Senate Minority Leader Mitch McConnell (R-Ky.) said today he’s waiting for presumptive GOP presidential nominee Mitt Romney to announce a position on whether he supports deporting young illegal immigrants who came to the United States as children.
“He is the leader of our party from now until November,” McConnell said, explaining why he didn’t want to comment on the matter.
President Barack Obama announced Friday his decision to stop deportations of young immigrants eligible for the DREAM Act, but Romney has for days ducked questions on what should be done with the estimated 800,000 people who would qualify. During the presidential primaries Romney said he would veto the DREAM Act, but now faces a general election in which Obama is counting on Hispanic voters to help put him over the top.
McConnell said Romney was scheduled to talk to Latino leaders on Thursday. The DREAM Act would provide a pathway to citizenship for illegal immigrants who came to the United States before the age of 16, have been in the United States for five years, are younger than 30 and go to college or join the military. Obama’s order merely defers action for renewable two year periods, during which eligible people could work. But the policy could be reversed by a future president. Romney hasn’t said whether he would reverse it.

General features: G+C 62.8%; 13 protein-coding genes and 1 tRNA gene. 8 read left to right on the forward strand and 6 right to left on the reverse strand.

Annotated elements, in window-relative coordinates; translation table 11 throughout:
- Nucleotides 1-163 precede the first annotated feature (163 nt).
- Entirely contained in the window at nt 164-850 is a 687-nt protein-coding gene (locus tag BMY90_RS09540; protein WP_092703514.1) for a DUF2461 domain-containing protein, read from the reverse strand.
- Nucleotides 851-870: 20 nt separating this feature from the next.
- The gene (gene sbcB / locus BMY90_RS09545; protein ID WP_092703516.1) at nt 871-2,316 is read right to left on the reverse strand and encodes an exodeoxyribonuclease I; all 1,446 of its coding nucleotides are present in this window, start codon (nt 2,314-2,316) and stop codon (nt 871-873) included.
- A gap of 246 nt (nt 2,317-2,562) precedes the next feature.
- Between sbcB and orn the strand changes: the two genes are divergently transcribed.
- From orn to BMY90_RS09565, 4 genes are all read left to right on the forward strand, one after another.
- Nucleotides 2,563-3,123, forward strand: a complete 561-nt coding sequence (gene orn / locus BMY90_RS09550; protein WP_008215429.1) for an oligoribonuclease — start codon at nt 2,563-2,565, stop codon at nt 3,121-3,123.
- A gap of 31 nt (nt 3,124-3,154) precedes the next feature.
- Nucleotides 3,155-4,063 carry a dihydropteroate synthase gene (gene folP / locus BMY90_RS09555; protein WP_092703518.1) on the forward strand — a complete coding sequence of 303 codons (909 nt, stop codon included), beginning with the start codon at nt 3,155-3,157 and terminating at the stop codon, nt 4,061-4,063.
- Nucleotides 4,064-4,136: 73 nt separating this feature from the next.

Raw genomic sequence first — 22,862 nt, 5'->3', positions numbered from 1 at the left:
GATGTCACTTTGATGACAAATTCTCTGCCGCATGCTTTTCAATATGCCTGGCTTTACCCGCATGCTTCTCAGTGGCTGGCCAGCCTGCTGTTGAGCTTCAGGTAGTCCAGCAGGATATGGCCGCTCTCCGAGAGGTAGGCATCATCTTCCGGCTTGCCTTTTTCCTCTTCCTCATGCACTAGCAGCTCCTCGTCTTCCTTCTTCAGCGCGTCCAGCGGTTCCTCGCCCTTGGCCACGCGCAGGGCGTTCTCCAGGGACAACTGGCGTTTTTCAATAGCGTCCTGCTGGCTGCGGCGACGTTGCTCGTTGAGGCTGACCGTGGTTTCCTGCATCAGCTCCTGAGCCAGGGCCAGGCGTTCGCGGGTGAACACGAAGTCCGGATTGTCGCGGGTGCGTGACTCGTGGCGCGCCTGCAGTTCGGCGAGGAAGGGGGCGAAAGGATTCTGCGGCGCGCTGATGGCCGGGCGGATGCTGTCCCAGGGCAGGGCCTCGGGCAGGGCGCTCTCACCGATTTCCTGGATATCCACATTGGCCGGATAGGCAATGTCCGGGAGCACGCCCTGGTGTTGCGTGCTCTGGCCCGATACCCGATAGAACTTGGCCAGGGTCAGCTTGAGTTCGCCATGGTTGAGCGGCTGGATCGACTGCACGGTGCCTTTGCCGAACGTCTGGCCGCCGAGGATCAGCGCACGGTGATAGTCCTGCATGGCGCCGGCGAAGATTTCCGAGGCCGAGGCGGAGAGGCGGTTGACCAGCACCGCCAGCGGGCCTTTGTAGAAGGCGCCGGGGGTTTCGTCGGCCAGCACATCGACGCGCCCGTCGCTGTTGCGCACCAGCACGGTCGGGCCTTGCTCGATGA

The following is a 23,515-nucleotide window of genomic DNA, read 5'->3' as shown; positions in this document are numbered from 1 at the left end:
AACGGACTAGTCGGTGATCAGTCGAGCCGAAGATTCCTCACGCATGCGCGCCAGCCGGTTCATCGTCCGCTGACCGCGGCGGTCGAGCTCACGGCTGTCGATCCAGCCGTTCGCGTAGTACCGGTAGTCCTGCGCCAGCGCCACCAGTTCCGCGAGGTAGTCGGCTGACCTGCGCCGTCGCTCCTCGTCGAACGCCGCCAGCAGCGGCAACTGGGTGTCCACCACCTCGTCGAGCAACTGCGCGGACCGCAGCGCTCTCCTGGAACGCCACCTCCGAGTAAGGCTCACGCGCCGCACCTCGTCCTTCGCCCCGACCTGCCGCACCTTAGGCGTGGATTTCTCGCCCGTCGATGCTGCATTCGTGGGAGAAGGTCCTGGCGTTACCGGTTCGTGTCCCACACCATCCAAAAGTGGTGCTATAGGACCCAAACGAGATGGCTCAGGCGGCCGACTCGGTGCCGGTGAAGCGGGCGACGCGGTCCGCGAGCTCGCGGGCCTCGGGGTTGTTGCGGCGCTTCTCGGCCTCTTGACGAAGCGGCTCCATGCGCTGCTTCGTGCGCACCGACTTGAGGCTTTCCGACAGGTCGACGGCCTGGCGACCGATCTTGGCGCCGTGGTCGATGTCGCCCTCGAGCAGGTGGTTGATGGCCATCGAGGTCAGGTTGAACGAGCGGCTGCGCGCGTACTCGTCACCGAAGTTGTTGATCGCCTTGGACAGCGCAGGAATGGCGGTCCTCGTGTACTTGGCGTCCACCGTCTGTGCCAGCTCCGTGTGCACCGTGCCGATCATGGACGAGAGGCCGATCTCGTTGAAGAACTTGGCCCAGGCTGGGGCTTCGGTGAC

Asked if he thought allowing illegal immigrants to stay in the United States was amnesty, McConnell said that could be argued if it leads to citizenship.
When asked for his reaction to McConnell waiting for Romney and whether he would bring the DREAM Act to the floor to put people on record, Senate Majority Leader Harry Reid (D-Nev.) quipped, “That’s a clown question, bro” — a reference to Nationals star Bryce Harper, who made a similar remark to a sports reporter recently.
Reid then proceeded to answer the question, saying that Romney has ducked repeatedly over what he would do. And he said Democrats have already tried twice to pass the DREAM Act, only to run into GOP filibusters.
Sen. Dianne Feinstein, D-Calif., chairman of the Senate Intelligence Committee, speaks with reporters in the Capitol after a speech on the Senate floor that accused the CIA of searching computers set up for Congressional staff for their research of interrogation programs.